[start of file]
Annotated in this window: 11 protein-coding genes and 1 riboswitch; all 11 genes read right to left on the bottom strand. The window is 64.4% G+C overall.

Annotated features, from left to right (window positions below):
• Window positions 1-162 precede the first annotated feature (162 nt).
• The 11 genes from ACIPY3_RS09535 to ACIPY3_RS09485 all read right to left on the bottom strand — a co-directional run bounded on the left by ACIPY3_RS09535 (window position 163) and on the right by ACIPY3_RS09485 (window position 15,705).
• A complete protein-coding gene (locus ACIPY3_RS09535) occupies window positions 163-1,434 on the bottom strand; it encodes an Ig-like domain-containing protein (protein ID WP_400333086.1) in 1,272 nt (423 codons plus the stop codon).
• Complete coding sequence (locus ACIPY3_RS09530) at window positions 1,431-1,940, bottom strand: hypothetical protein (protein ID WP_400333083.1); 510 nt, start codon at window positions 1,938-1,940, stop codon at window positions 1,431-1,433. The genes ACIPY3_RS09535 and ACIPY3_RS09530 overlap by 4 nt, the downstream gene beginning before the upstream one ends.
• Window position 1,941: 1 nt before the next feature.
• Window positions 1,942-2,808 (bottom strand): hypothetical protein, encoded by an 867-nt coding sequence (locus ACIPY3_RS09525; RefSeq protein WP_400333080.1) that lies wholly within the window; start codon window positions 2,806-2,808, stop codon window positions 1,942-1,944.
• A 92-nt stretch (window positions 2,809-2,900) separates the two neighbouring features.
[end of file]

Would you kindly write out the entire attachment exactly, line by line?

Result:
Annotated in this window: 11 protein-coding genes and 1 riboswitch; all 11 genes read right to left on the bottom strand. The window is 64.4% G+C overall.

Annotated features, from left to right (window positions below):
• Window positions 1-162 precede the first annotated feature (162 nt).
• The 11 genes from ACIPY3_RS09535 to ACIPY3_RS09485 all read right to left on the bottom strand — a co-directional run bounded on the left by ACIPY3_RS09535 (window position 163) and on the right by ACIPY3_RS09485 (window position 15,705).
• A complete protein-coding gene (locus ACIPY3_RS09535) occupies window positions 163-1,434 on the bottom strand; it encodes an Ig-like domain-containing protein (protein ID WP_400333086.1) in 1,272 nt (423 codons plus the stop codon).
• Complete coding sequence (locus ACIPY3_RS09530) at window positions 1,431-1,940, bottom strand: hypothetical protein (protein ID WP_400333083.1); 510 nt, start codon at window positions 1,938-1,940, stop codon at window positions 1,431-1,433. The genes ACIPY3_RS09535 and ACIPY3_RS09530 overlap by 4 nt, the downstream gene beginning before the upstream one ends.
• Window position 1,941: 1 nt before the next feature.
• Window positions 1,942-2,808 (bottom strand): hypothetical protein, encoded by an 867-nt coding sequence (locus ACIPY3_RS09525; RefSeq protein WP_400333080.1) that lies wholly within the window; start codon window positions 2,806-2,808, stop codon window positions 1,942-1,944.
• A 92-nt stretch (window positions 2,809-2,900) separates the two neighbouring features.